CINCINNATI -- During the third inning of the Reds' 10-3 loss to the Indians on Monday, Joey Votto crushed a long double that bounced once in front of the center-field wall. The run from home plate to second base looked anything but pleasant or comfortable for the first baseman, however. Ditto for when he had to run to third base for what ended up as a foul ball.
Votto has been hurting since he was plunked near his right knee by a 96-mph fastball from Nationals reliever Ryan Madson on Aug. 4.
"I did not expect it to take this long," Votto told MLB.com on Tuesday. "It's not anything I haven't been through or guys haven't been through before. I'm just hoping it gets better sooner than later."
Reds interim manager Jim Riggleman gave Votto four starts off -- including two full games -- since the plunking from Madson, and the 34-year-old has been getting daily treatment and trying to manage the injury. In the seventh inning Monday, Votto was taken out in a double switch with Cincinnati trailing by a wide margin.
Entering Tuesday's game, he's batted .357/.500/.429 in the six games since the injury, but Monday's double marked his lone extra-base hit. With full leg strength, it's plausible that the deep drive could have been a home run -- which would have been Votto's first since July 9.
Votto acknowledged that the injury has affected all parts of his game, which has irritated him.
"It's my legs, so it's important to have that be part of your swing," Votto said. "The thing that bothers me the most is I like being at my best defensively and being able to run the bases. I am not at 100 percent yet. I think something I take a lot of pride in is feeling and looking like an athlete, especially on the defensive end of things. I'm not a good runner, but that doesn't mean I can't be a good baserunner. I'm not the most agile defensive player, but that doesn't mean I can't perform at a really high level on the defensive end of things.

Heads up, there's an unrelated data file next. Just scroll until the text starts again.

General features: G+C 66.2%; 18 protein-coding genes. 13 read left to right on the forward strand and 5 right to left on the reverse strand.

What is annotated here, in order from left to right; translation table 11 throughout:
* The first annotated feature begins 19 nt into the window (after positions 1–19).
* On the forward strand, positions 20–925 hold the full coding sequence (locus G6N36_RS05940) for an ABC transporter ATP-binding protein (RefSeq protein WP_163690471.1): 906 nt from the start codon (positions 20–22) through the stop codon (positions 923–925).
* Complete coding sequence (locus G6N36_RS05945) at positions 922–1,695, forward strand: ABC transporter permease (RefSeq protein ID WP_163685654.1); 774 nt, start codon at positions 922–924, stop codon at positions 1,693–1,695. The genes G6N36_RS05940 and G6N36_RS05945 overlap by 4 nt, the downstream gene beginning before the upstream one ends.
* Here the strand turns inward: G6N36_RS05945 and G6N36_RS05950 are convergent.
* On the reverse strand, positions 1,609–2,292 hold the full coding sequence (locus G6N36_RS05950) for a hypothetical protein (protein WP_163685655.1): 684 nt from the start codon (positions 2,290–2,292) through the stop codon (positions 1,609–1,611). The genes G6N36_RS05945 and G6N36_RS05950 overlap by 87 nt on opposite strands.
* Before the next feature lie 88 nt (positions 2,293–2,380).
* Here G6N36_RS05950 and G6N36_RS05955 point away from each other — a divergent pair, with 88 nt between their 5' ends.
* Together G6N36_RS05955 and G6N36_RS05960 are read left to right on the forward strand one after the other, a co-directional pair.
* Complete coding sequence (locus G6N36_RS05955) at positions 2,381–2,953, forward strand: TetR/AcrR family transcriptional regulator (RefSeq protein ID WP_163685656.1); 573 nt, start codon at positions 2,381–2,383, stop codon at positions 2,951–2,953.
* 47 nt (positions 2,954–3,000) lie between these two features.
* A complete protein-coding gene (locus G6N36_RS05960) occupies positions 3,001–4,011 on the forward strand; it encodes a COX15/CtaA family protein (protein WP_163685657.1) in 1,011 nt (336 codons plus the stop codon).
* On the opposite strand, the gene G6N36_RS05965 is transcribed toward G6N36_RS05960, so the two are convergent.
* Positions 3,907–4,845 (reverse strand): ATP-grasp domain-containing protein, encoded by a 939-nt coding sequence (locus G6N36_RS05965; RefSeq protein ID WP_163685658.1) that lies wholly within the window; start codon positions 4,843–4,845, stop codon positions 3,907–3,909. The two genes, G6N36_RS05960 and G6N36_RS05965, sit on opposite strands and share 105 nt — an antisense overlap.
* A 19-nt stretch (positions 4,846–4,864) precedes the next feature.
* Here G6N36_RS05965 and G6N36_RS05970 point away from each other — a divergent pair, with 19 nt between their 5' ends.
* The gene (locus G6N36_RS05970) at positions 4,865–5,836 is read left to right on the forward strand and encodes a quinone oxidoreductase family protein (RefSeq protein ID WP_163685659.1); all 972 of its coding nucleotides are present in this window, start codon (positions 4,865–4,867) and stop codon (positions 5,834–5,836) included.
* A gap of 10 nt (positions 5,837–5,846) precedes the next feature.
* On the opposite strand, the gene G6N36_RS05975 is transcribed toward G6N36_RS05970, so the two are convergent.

"If I don't have my legs, and I don't have the ability to move, then I am not at my very best and it affects performance. I really don't like it negatively affecting my game at all."
Overall this season, Votto is batting .290/.428/.428 with nine home runs and 55 RBIs. On pace for 12 homers for 2018, he's never hit fewer than 24 in a season in which he's played at least 120 games.
Votto came in having reached safely in 18 of his previous 37 plate appearances. If there isn't improvement, could he go on the disabled list for the first time since 2014?
"I hope not," Votto replied. "I don't think so. I would be surprised. I think I am getting better, we'll see."
Garrett's second-half struggles continue
When Amir Garrett gave up four earned runs after replacing Homer Bailey in the sixth inning of Monday's loss, it marked a career-high runs allowed in a relief appearance. They were also the first runs he's allowed since July 24, a span of six appearances.
But Garrett -- who leads the pitching staff with 55 appearances -- hasn't been as effective as he was in the first half. In his first 27 games of the season, he had a 1.93 ERA, but it's jumped to 7.48 in his past 28 appearances entering Tuesday.
"I don't know what the issue is," Riggleman said. "He had a couple of good appearances before last night and looked like he was back on track. Last night he made some bad pitches. He is a big, strong guy. His workload hasn't been that high.
"Early in the year, it was pointing towards that, like it was getting to be a good bit of usage, but then the usage tailed off. Sometimes we are so careful about how we use them, sometimes I think they are better when they pitch more and get through it. When we backed off of him is when he has been less effective."